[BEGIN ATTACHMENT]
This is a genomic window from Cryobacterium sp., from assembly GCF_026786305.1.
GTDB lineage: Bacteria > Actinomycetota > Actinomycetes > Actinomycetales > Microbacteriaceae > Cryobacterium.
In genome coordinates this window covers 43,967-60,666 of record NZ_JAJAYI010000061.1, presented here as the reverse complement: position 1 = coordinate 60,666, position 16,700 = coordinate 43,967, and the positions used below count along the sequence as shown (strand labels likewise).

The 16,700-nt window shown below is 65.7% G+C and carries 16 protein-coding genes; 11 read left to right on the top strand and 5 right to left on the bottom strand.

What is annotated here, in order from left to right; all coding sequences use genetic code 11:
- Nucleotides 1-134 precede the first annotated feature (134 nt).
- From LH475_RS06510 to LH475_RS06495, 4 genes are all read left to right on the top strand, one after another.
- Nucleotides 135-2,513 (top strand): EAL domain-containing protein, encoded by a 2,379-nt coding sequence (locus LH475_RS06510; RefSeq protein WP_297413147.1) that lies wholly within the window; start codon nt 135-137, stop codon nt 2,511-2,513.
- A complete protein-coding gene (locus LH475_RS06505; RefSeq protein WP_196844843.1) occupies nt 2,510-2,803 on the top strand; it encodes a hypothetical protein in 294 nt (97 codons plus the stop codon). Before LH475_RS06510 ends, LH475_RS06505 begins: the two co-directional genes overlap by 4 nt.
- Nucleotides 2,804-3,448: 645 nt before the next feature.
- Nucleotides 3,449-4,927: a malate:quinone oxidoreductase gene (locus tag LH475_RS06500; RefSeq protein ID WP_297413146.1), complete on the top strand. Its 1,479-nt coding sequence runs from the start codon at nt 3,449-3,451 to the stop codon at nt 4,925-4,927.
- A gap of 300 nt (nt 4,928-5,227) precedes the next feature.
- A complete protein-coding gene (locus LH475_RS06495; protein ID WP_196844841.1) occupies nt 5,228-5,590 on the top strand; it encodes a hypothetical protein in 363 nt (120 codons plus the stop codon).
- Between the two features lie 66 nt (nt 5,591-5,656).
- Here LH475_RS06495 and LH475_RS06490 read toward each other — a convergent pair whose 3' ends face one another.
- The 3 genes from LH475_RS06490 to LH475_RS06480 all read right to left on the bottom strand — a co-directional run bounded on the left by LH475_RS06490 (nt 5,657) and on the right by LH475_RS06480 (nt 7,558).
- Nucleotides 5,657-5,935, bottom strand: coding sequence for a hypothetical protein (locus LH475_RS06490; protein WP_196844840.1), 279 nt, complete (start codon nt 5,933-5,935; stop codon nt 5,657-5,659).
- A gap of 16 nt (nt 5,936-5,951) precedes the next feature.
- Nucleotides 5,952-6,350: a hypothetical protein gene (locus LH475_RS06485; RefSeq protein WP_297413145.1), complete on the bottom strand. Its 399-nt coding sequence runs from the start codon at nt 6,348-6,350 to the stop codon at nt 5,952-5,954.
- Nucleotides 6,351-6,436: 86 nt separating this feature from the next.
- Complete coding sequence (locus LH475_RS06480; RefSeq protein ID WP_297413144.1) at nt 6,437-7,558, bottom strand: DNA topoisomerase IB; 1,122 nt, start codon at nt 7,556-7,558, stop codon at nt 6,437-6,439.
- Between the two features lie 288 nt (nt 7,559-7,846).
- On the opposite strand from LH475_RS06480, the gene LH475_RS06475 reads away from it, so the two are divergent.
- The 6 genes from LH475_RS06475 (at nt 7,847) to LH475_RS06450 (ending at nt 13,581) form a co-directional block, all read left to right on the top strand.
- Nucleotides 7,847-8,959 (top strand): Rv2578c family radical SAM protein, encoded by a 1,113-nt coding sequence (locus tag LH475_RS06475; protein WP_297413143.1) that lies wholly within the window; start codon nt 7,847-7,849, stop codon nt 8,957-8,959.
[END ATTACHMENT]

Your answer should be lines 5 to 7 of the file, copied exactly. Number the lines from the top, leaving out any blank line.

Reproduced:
What is annotated here, in order from left to right; all coding sequences use genetic code 11:
- Nucleotides 1-134 precede the first annotated feature (134 nt).
- From LH475_RS06510 to LH475_RS06495, 4 genes are all read left to right on the top strand, one after another.